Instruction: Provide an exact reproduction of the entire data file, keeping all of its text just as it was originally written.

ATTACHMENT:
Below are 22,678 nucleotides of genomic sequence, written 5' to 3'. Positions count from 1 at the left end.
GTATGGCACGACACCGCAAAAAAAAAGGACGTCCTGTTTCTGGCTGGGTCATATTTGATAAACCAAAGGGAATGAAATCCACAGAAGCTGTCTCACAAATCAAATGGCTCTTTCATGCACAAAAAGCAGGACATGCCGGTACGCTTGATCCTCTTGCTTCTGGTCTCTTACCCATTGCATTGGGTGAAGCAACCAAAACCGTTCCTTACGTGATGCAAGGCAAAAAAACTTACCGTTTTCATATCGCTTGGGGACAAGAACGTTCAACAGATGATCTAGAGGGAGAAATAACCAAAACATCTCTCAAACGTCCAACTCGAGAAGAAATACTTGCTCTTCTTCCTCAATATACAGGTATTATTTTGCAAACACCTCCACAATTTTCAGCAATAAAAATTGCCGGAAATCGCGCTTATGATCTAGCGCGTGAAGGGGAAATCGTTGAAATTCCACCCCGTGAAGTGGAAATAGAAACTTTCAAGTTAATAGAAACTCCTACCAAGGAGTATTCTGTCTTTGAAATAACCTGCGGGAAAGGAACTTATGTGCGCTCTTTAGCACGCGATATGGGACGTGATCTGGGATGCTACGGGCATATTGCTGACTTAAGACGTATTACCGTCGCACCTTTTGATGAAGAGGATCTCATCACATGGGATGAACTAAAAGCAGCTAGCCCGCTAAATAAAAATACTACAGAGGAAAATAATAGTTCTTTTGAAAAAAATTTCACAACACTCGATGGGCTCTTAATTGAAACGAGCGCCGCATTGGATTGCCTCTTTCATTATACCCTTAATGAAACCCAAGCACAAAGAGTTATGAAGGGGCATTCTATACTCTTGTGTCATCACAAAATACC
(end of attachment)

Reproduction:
Below are 22,678 nucleotides of genomic sequence, written 5' to 3'. Positions count from 1 at the left end.
GTATGGCACGACACCGCAAAAAAAAAGGACGTCCTGTTTCTGGCTGGGTCATATTTGATAAACCAAAGGGAATGAAATCCACAGAAGCTGTCTCACAAATCAAATGGCTCTTTCATGCACAAAAAGCAGGACATGCCGGTACGCTTGATCCTCTTGCTTCTGGTCTCTTACCCATTGCATTGGGTGAAGCAACCAAAACCGTTCCTTACGTGATGCAAGGCAAAAAAACTTACCGTTTTCATATCGCTTGGGGACAAGAACGTTCAACAGATGATCTAGAGGGAGAAATAACCAAAACATCTCTCAAACGTCCAACTCGAGAAGAAATACTTGCTCTTCTTCCTCAATATACAGGTATTATTTTGCAAACACCTCCACAATTTTCAGCAATAAAAATTGCCGGAAATCGCGCTTATGATCTAGCGCGTGAAGGGGAAATCGTTGAAATTCCACCCCGTGAAGTGGAAATAGAAACTTTCAAGTTAATAGAAACTCCTACCAAGGAGTATTCTGTCTTTGAAATAACCTGCGGGAAAGGAACTTATGTGCGCTCTTTAGCACGCGATATGGGACGTGATCTGGGATGCTACGGGCATATTGCTGACTTAAGACGTATTACCGTCGCACCTTTTGATGAAGAGGATCTCATCACATGGGATGAACTAAAAGCAGCTAGCCCGCTAAATAAAAATACTACAGAGGAAAATAATAGTTCTTTTGAAAAAAATTTCACAACACTCGATGGGCTCTTAATTGAAACGAGCGCCGCATTGGATTGCCTCTTTCATTATACCCTTAATGAAACCCAAGCACAAAGAGTTATGAAGGGGCATTCTATACTCTTGTGTCATCACAAAATACC